A controversial cloning scientist is to announce he has created "human-cow" embryos that lived for about a fortnight and theoretically could have been implanted into a woman's womb.
Panayiotis Zavos, who runs a fertility laboratory in the US, made the hybrid embryos by inserting human DNA into the eggs of a cow. Professor Zavos said the human-cow embryos were "theoretically viable" but emphasised that he had no plans to allow such a hybrid to be born.
"We are not trying to create monsters," he said, claiming his aim was to perfect his cloning techniques without the ethical problems involved in the use of human egg cells.
Professor Zavos said the embryos grew to several hundred cells and appeared to have normal DNA. He will announce the breakthrough at a meeting in London today.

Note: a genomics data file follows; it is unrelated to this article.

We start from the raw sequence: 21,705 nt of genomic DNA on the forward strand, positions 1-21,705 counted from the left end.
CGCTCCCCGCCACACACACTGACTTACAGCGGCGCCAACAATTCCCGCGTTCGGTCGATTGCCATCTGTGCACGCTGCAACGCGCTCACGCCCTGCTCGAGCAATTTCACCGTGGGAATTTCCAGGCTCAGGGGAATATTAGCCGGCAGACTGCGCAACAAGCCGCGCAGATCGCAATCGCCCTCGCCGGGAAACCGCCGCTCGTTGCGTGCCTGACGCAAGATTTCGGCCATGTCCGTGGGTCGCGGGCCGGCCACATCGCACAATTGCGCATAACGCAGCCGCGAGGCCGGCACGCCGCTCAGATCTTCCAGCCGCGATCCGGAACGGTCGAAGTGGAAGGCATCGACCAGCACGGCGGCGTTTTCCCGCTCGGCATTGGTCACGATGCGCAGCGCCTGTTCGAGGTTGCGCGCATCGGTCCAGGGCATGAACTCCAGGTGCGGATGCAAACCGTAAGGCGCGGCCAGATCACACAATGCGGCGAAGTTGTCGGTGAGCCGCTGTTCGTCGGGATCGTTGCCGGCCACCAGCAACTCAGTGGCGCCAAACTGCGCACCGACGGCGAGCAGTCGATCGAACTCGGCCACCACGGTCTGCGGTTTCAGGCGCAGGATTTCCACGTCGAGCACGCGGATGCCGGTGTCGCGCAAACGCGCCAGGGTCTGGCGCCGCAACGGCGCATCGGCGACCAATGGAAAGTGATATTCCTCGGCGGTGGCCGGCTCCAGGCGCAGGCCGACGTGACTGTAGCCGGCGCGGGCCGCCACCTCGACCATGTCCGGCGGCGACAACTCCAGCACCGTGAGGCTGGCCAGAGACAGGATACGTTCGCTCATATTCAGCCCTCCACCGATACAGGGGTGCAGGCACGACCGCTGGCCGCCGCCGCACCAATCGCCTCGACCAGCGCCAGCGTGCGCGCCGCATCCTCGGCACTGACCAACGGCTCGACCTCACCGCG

He added that the hybrids had grown beyond the stage, known as differentiation, at which cells showed the first signs of developing into tissues and organs.
This is a crucial test because it implies that the human chromosomes, which contain the DNA, have been left intact. Other people who claim to have created human clones have failed to produce evidence. Professor Zavos's work is taken seriously by some of the scientific community.